FIG. 4 is an enlarged view showing the mechanism for adjusting the position of the stop bar to regulate preload of the compression spring;

FIG. 5 is an illustration of the resilient mounting member(s) for engaging the lower platen to the housing;

FIG. 6 is an illustration of the resilient base securement member for securing the housing to the support surface;

FIG. 7 is an enlarged view of the base securement member shown at FIG. 6.

DETAILED DESCRIPTION OF THE INVENTION

The description below sets for the structure and operation of the invention, in conjunction with the illustrated embodiments. However, as will be recognized by those skilled in the art, the present invention may be implemented in alternate forms and embodiments that also embody the broader structural and functional aspects of the invention.

In general terms, the invention provides a mechanism for maintaining a consistent compressive force upon an object being pressed, after the platens are manually urged to a compressive condition. An over center locking mechanism may be utilized to facilitate moving the mechanism to a position wherein the product is compressed, after which the level of compression is maintained without further operator effort. The level of force maintained by the mechanism may be varied in accordance with the requirements of a particular application.

Further in accordance with the invention at least a portion of the lower platen is resiliently engaged to the press housing to allow the lower platen to angle slightly as the upper platen is elevated from the compressed position. The resulting angle of the lower platen mitigates sealing engagement of the platens caused by compression of the product, i.e. the upper platen may be peeled away from engagement to the lower platen to overcome suction.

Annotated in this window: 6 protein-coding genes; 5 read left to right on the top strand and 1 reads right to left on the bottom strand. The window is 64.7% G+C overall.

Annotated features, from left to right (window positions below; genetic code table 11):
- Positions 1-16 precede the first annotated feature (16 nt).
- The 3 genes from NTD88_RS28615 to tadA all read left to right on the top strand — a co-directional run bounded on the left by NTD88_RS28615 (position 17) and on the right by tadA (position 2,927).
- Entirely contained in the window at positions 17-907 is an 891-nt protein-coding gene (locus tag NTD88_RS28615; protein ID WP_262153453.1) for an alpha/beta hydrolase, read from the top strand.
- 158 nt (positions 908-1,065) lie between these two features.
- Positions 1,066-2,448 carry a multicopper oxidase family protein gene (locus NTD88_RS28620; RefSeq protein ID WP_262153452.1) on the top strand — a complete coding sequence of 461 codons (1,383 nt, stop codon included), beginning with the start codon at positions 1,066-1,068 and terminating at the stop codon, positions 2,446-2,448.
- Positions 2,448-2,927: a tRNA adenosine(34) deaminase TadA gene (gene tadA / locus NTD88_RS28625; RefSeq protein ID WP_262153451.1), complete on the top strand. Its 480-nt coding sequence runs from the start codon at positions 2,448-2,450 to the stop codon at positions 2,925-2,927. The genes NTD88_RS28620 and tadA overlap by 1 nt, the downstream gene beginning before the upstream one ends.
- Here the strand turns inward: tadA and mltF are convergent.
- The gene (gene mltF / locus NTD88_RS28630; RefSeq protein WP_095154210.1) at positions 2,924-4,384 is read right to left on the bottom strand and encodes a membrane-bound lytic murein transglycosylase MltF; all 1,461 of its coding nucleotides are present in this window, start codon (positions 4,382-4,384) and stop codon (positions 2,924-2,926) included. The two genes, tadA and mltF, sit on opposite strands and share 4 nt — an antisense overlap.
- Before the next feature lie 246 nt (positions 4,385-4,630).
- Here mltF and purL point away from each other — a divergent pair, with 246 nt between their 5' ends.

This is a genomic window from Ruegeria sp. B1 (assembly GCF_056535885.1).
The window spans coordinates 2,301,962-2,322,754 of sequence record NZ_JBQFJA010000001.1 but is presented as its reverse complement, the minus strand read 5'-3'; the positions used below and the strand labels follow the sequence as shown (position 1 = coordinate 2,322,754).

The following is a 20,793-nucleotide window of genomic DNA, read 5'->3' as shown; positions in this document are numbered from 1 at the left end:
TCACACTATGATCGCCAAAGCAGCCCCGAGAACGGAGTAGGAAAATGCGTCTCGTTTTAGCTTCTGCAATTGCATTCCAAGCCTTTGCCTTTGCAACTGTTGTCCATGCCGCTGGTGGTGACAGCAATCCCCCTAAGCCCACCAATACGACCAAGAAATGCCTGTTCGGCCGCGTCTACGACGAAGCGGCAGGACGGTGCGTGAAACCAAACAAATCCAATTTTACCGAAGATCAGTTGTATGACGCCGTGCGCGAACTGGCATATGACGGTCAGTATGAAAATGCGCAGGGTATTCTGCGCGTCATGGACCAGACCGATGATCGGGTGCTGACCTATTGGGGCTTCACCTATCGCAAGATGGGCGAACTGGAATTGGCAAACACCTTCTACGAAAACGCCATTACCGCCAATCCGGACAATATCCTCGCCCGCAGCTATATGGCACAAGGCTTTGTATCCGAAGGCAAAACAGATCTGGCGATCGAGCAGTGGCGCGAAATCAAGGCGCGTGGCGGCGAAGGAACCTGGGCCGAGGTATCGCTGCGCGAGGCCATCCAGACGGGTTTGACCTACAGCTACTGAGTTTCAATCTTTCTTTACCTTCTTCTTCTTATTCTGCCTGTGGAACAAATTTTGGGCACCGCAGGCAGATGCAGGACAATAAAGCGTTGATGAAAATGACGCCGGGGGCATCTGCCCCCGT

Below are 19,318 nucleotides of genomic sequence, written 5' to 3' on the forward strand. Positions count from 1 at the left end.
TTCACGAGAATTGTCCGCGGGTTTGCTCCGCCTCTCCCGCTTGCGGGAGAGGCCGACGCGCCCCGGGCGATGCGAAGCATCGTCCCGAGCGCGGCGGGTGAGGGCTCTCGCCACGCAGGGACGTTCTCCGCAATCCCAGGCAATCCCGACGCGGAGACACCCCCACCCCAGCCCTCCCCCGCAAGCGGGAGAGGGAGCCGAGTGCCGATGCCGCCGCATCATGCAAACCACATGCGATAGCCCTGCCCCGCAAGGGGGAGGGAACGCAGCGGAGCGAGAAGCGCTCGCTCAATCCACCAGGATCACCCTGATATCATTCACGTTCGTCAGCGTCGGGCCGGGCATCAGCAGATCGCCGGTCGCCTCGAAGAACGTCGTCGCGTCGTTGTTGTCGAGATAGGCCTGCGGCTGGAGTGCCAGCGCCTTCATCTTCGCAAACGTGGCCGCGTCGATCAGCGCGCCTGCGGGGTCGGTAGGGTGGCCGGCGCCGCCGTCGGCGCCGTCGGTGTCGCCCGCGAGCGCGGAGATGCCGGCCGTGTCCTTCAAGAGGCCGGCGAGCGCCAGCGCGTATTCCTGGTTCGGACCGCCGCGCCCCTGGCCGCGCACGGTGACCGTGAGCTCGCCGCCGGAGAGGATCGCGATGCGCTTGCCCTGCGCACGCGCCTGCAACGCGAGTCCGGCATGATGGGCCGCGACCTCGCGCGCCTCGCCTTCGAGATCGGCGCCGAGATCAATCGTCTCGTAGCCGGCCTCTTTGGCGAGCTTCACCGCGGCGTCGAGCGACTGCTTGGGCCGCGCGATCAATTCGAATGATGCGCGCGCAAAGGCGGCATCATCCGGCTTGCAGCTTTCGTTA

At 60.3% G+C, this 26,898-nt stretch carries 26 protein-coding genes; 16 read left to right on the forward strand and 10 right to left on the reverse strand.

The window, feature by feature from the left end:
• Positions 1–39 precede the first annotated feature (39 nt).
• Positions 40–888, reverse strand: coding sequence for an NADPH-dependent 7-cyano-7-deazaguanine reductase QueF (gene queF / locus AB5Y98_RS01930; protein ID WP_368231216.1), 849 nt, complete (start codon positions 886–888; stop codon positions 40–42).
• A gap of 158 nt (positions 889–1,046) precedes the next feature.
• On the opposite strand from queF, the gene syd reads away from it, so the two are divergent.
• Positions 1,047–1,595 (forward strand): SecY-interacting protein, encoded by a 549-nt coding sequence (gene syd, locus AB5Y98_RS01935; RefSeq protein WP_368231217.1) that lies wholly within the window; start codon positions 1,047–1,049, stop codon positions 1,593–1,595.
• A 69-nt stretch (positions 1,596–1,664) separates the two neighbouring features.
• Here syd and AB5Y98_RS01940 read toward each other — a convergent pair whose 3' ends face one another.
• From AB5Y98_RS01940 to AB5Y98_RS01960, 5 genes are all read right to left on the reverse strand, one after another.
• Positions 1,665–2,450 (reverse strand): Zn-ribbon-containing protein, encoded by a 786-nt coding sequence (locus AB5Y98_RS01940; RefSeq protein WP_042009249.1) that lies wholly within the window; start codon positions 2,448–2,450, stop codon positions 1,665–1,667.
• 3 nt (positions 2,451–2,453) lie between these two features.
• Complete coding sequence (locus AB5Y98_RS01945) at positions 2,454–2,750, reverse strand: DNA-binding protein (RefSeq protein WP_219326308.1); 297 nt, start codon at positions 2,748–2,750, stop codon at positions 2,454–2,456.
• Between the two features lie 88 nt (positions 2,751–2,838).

In accordance with another illustrated embodiment, a suction cup or other resilient member may be provided on the lower surface of the press housing to create a suction to maintain the press housing in contact with the supporting surface as the platens are separated from the compressed position. The resilient member formed on the lower surface of the housing therefore facilitates separation of the platens as the housing maintains secure working contact with the supporting surface.

Turning to the drawings, FIG. 1 is a front view of a press mechanism in accordance with the present invention. The press mechanism 11 includes a housing 13, lower platen 15 and upper platens 17. Handle mechanism 19 is connected to the upper platen 17 and functions to translate the upper platen from an open position, as shown in FIG. 1, to a closed position as shown in FIG. 2. As set forth in more detail below, handle mechanism 19 includes an over-center locking mechanism such that downward movement of handle 21 translates the upper platen 17 to a locked position, whereupon the handle 21 may be released while the upper platen 17 continues to be urged towards lower platen 15. The operation of the over-center locking mechanism shown in more detail in connection with FIGS. 3 and 4.